If “Baking Show” has reminded us of what is good in mankind, then Jesse Armstrong’s satirical drama about the ultra-rich did just the opposite, remaining a vital text on how blind and ruthless people can truly be. to become. In the series ‘third season, the Roy siblings continued their attempts to please, impress, and undermine their media mogul father, Logan (who, come to think of it, might actually be this series’ own version of Paul Hollywood). Some viewers complained that the series was stuck in a rut. I didn’t agree, but there was no doubt that the plot shifted into high gear towards the end of the season, when the gang left for Tuscany to attend the nuptials of Caroline, the half-mum. away from Roy’s three youngest children â an occasion whose gloom was so masterfully conveyed that it made Lars von Trier’s “Melancholia” wedding party look like a Brazilian carnival.
“Physical” (Apple TV +)
I really enjoyed this show, which stars a really good Rose Byrne as Sheila Rubin, a bulimic and disgusting housewife from ’80s San Diego who oscillates between the liberal ideals of her Berkeley years and the The ethos emerging from the self-interest of the Reagan era. In the first season (the series was recently picked up for a second), Sheila begins to build a career as the queen of VHS aerobics, and we come to understand the feminist promise of the fledgling auto-girl. . the healthcare industry as well as its toxic record. Even though âPhysicalâ took place forty years ago, it poses a still relevant question: what would it take for a woman to be truly free?
The third season of the comedy-drama, which stars 30-something Maya Erskine and Anna Konkle as goofy college best friends in the early 2000s, continued to be both hilarious and poignant at the same time. Again, we had crushes, dating, friend fights, and masturbation sessions over a computer print of a breast; but there were also some explorations that ventured further, into the adult future, which seemed to promise a lot of its own sorrows and conflicts. (The bottle episode that followed a day in the life of Maya’s mother Yuki, a Japanese immigrant, was a wonderful Ozu-style interlude.) I love this show and was sad to learn that this would be his last season.
“The Real Housewives of Salt Lake City” and “The Real Housewives of Beverly Hills” (Bravo)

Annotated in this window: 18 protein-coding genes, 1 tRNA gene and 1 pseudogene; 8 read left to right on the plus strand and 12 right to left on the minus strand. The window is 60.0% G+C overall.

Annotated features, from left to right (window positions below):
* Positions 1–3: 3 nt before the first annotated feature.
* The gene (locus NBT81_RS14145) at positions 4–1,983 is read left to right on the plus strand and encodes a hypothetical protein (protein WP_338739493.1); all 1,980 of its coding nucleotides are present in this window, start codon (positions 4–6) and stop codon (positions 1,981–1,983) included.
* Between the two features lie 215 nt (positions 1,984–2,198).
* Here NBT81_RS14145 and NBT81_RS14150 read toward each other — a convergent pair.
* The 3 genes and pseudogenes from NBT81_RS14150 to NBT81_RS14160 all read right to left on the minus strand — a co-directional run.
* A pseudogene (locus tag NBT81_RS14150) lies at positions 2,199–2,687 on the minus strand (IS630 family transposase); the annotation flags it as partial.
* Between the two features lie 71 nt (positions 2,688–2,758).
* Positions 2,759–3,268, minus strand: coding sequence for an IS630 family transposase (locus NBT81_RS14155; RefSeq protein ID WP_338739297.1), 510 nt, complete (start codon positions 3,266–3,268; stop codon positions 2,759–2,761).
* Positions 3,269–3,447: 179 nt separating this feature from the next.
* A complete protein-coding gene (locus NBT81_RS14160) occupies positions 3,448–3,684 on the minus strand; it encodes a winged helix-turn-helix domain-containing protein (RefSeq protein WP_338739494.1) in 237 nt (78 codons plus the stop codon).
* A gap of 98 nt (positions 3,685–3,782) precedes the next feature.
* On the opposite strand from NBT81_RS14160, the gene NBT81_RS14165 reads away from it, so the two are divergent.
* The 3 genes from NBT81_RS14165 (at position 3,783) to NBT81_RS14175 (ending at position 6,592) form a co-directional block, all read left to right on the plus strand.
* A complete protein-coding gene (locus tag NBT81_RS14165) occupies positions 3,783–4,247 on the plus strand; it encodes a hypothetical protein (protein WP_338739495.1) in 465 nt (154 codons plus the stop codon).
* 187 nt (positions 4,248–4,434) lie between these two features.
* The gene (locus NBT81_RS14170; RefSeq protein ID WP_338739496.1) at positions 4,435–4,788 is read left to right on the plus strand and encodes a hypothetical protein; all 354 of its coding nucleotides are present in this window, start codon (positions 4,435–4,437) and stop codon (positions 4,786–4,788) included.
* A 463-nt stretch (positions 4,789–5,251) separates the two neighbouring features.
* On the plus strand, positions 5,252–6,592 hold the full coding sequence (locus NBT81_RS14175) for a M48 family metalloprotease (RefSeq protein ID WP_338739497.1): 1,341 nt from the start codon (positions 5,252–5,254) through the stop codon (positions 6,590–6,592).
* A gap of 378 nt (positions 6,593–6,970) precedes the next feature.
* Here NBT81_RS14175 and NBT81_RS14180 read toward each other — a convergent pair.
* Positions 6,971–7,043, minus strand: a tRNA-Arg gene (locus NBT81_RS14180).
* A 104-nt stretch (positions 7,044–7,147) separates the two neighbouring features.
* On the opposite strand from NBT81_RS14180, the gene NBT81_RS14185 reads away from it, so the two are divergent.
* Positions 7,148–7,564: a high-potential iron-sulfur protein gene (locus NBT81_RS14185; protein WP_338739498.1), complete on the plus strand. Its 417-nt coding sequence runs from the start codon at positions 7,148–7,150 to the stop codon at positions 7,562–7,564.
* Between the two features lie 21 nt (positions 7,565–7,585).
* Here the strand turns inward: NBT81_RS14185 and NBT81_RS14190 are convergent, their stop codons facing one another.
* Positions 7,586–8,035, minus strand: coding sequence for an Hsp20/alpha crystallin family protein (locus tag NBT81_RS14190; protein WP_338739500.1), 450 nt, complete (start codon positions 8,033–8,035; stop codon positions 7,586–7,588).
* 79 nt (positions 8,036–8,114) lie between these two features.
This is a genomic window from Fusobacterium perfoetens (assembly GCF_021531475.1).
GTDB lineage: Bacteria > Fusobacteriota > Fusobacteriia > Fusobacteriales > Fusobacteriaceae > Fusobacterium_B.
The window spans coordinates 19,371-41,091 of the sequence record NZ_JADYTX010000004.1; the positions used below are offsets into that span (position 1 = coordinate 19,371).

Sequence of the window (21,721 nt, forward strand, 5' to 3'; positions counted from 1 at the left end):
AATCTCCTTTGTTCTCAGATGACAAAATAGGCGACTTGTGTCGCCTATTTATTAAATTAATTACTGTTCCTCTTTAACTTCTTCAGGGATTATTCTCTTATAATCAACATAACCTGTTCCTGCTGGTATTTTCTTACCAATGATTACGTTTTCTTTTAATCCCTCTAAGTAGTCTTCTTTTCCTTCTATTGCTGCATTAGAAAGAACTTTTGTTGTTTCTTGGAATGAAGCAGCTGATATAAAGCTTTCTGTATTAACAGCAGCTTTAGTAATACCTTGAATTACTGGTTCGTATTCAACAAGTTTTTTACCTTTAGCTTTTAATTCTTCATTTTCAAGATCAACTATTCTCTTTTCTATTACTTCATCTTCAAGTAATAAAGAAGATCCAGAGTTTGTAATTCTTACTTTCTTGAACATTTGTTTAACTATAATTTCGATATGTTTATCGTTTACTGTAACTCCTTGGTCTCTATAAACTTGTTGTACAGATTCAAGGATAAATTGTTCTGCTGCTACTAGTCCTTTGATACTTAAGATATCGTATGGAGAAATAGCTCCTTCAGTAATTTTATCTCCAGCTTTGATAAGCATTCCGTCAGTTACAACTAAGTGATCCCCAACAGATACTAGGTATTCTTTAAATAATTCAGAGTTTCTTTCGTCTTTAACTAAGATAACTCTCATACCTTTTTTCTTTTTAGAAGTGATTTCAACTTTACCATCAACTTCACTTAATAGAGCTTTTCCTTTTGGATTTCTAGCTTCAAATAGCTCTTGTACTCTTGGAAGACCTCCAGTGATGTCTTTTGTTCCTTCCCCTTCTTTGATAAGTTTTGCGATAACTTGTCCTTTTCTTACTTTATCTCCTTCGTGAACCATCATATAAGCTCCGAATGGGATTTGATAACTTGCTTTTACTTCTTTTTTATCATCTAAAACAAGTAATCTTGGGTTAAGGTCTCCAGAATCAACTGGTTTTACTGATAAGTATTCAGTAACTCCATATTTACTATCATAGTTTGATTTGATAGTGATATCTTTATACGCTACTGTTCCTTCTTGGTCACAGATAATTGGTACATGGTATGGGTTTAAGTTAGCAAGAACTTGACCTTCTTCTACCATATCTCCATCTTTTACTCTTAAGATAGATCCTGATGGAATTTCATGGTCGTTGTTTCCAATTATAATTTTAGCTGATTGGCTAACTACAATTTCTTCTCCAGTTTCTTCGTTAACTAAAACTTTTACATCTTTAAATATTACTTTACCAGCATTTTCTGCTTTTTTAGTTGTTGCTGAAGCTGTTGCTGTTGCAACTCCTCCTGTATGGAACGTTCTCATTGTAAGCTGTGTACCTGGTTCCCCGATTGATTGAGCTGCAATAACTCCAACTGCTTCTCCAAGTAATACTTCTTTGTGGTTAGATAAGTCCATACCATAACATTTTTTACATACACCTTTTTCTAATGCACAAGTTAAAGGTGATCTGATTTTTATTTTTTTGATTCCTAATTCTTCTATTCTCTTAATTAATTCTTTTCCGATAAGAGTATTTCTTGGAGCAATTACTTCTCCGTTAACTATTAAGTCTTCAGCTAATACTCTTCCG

The most recent seasons of these “Housewives” iterations have each focused on the legal drama facing one of their protagonists: in “Salt Lake City” it is Jen Shah, who was charged during the filming. for his alleged role in a telemarketing scheme. , and in “Beverly Hills”, it was Erika Girardi, whose lawyer ex-husband allegedly hijacked millions of his clients in order to finance Erika’s lifestyle. This intrusion of real issues into shows made for fantasy TV; it has also rendered a public service by reminding us of the lie and the hidden misfortune that might hide under the shining booty of the very rich.
“The White Lotus” (HBO)
A debate on class and colonialism of the brilliant Mike White. âThe White Lotus,â written as a limited six-part series, although it was recently renewed for a second season, follows a group of wealthy white guests as they vacation at a luxury Hawaiian resort. Unconscious, awful and, unfortunately, far too human, the tourists surround themselves as well as the employees of the station, whom they mistreat, in a sort of claustrophobic dance, until the inevitable outcome of the spectacle. A depressing and hilarious must-watch.
Some other notable shows
- âChillin Islandâ (HBO): A woozy, exploratory stoner delight, starring hip-hop stars like Young Thug and Lil Yachty.
- “The Shrink Next Door” (Apple TV +): Perhaps the most Jewish show on television right now, to watch for Paul Rudd’s surprisingly comedic performance as a pretty monstrous psychiatrist.
- âThe Muppet Showâ (Disney +): Jim Henson’s beloved puppet variety hour has finally been streamed this year.
- âMare of Easttownâ (HBO): This gruesome and captivating miniseries had terrific performances, including by Kate Winslet as the titular police detective.